Thursday, February 4, 2010

To the nth. To the cross.

The Word for today:
Matthew 6:1-18

Mark this: Matthew 5:17 --
"Do not think that I have come to abolish the Law or the Prophets; I have not come to abolish them but to fulfill them."

A man once told me, "My religion is the Sermon on the Mount. If we live by the Sermon on the Mount," he said, "we'll go to heaven."

He was absolutely right.

"The trouble is," I told him, "no one has ever lived by it. Except Jesus."

The Sermon on the Mount is what the Bible calls "law." The most famous version of the law, prior to the Sermon on the Mount, was given to Moses on Mount Sinai. Written in stone by the finger of God, we call them The Ten Commandments. They are found in Exodus 20.

What Jesus does in the Sermon on the Mount is quote a commandment, and then ratchet it up. It is law lifted to the nth degree. Consider:
"You have heard that it was said, 'You shall not commit adultery.' But I say to you that everyone who looks at a woman with lustful intent has already committed adultery with her in his heart. If your right eye causes you to sin, tear it out and throw it away. For it is better that you lose one of your members than that your whole body be thrown into hell. And if your right hand causes you to sin, cut it off and throw it away. For it is better that you lose one of your members than that your whole body go into hell."

I do not know a man who has kept this commandment. And if a man were to tell me he has fulfilled this commandment--in the telling he'd be breaking the 9th commandment: Thou shalt not lie.

This is severe. This is the unbending and pitiless law--the standard by which we are to live. Falling short of this standard, we enter into the realm of sin.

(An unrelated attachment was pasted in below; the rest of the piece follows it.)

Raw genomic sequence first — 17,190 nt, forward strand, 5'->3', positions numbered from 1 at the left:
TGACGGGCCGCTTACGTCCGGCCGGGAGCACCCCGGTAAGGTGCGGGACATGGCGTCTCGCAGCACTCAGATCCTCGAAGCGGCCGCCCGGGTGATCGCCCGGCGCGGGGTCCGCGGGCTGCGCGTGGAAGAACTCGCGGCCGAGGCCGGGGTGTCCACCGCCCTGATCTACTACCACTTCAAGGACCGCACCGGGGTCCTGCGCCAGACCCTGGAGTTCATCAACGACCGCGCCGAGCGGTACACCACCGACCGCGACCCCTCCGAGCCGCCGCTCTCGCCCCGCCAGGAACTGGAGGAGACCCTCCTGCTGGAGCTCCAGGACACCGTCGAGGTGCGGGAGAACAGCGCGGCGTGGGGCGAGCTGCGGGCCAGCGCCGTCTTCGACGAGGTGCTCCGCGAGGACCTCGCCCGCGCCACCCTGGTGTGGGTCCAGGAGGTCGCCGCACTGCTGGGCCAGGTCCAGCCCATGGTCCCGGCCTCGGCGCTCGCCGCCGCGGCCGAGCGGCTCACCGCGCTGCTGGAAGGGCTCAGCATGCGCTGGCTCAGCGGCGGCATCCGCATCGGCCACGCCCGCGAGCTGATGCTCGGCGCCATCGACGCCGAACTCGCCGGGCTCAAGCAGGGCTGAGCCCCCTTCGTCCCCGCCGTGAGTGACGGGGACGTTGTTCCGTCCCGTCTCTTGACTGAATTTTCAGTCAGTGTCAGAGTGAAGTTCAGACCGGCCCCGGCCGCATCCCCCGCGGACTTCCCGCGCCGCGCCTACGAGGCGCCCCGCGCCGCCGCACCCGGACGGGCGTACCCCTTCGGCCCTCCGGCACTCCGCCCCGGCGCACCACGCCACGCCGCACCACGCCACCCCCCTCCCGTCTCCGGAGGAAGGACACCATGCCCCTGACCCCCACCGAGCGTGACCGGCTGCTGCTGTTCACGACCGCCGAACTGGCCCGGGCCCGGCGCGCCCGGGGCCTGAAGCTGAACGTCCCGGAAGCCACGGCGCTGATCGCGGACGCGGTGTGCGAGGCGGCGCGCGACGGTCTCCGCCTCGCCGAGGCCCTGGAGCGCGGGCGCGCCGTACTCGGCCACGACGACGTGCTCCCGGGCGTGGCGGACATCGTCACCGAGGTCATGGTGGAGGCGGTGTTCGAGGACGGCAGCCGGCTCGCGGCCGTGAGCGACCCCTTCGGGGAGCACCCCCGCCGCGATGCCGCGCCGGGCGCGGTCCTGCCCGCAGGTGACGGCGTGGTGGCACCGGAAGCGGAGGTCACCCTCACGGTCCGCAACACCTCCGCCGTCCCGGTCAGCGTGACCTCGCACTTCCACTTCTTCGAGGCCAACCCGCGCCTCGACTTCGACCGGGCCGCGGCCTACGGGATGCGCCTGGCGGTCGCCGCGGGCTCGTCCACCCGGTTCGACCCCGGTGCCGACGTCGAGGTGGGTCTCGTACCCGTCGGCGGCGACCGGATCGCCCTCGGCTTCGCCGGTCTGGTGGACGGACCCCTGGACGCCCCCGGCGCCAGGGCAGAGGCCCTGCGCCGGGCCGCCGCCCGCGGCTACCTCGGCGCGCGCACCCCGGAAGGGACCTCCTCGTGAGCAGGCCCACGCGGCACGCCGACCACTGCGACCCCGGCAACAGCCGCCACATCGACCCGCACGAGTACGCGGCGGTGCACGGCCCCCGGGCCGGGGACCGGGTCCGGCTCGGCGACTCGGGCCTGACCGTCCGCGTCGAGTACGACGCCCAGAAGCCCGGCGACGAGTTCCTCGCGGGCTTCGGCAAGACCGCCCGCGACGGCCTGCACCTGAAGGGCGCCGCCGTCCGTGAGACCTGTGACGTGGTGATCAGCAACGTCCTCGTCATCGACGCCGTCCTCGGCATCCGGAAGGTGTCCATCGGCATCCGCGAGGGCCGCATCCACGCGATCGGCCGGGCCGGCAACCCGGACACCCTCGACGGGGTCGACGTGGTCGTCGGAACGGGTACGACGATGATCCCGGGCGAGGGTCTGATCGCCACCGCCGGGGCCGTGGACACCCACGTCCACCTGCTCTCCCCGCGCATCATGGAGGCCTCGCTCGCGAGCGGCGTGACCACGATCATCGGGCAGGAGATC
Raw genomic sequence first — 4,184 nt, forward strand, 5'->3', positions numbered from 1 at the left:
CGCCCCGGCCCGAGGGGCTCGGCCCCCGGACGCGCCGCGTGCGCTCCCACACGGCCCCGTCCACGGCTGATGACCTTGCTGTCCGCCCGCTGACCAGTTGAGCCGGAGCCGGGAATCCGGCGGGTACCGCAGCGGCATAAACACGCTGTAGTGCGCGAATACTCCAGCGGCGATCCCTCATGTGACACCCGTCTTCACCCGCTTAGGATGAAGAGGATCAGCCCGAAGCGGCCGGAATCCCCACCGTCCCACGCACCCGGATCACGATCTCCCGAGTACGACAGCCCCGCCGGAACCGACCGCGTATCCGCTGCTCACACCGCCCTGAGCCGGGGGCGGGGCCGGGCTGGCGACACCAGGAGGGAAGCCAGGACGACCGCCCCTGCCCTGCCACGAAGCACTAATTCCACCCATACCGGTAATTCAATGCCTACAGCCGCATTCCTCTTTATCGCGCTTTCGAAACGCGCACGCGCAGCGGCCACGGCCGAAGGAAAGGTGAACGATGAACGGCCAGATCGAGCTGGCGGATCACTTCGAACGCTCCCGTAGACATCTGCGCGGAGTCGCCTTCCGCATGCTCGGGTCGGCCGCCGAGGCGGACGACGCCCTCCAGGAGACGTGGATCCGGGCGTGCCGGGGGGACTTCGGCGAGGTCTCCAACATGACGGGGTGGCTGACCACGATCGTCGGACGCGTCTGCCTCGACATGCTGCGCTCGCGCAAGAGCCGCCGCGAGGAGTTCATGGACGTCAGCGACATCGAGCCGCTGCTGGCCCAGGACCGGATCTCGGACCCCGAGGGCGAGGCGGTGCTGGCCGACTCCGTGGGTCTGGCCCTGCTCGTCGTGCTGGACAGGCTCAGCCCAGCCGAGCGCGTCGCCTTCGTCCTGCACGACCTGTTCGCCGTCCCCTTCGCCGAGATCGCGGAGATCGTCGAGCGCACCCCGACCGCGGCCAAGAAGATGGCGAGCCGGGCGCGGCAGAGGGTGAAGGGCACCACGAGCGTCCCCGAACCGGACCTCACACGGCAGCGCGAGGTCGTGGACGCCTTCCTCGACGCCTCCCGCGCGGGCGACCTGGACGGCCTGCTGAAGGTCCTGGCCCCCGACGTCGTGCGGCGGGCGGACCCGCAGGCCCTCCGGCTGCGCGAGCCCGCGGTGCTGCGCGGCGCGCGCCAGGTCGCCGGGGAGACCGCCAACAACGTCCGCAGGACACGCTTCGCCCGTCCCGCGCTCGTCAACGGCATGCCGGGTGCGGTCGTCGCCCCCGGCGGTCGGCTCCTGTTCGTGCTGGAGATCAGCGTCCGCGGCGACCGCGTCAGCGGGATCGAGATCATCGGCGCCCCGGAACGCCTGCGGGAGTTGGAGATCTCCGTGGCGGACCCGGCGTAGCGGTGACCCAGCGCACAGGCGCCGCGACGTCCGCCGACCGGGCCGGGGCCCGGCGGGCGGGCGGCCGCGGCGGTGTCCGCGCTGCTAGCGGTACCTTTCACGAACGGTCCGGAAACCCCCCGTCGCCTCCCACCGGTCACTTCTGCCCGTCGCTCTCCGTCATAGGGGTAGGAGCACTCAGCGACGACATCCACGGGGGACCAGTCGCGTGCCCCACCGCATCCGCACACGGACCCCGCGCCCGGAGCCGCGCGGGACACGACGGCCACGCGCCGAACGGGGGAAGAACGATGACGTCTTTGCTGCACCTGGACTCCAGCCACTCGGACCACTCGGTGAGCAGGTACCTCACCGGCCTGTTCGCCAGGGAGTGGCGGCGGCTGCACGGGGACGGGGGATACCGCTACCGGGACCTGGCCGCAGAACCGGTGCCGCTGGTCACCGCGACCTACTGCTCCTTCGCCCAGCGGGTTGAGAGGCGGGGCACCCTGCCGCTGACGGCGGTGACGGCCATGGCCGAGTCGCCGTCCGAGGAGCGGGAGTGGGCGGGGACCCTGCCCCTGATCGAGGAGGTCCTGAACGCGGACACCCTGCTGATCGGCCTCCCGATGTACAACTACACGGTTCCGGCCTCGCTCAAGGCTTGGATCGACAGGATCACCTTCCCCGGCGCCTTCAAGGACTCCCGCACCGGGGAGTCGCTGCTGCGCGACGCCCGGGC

Entering into the realm of sin, we see our need for a Savior, a Redeemer. When we see our need for a Redeemer, we have read the Sermon on the Mount aright. Because, as law, it is meant to point us to the cross:

Therefore the law was our tutor to bring us to Christ, that we might be justified by faith. (1)

When the Sermon on the Mount drives us to the cross to cry out for mercy, that's when we honor the law, that's when we keep the law--when we say, honestly, "I'm not measuring up to it."

At the cross, Jesus paid the wages of my sin. He paid the last farthing (2) that I owed according to the law.

Jesus paid it all.

But there's even more Good News to the gospel: while the Sermon on the Mount gives us the ethic to live by, it does not give us the dynamic. The Holy Spirit is the dynamic; we cannot achieve God's standard under our own power.

And God sends his Spirit to live in those saved by faith in Jesus Christ. While Jesus is Emmanuel--God with us, the Holy Spirit is God within us. That's the complete Good News.

And as we learn to depend on his life, 'we' will ever more so be fulfilling the Sermon on the Mount.

Love the law. It is a picture of Jesus, reflecting his nature, ever true to his nature. The Sermon on the Mount is sublime, because it's Jesus!

God with us or God within us, Jesus is the only one who will ever live the law.

(1) Galatians 3:24 (2) Matthew 5:26

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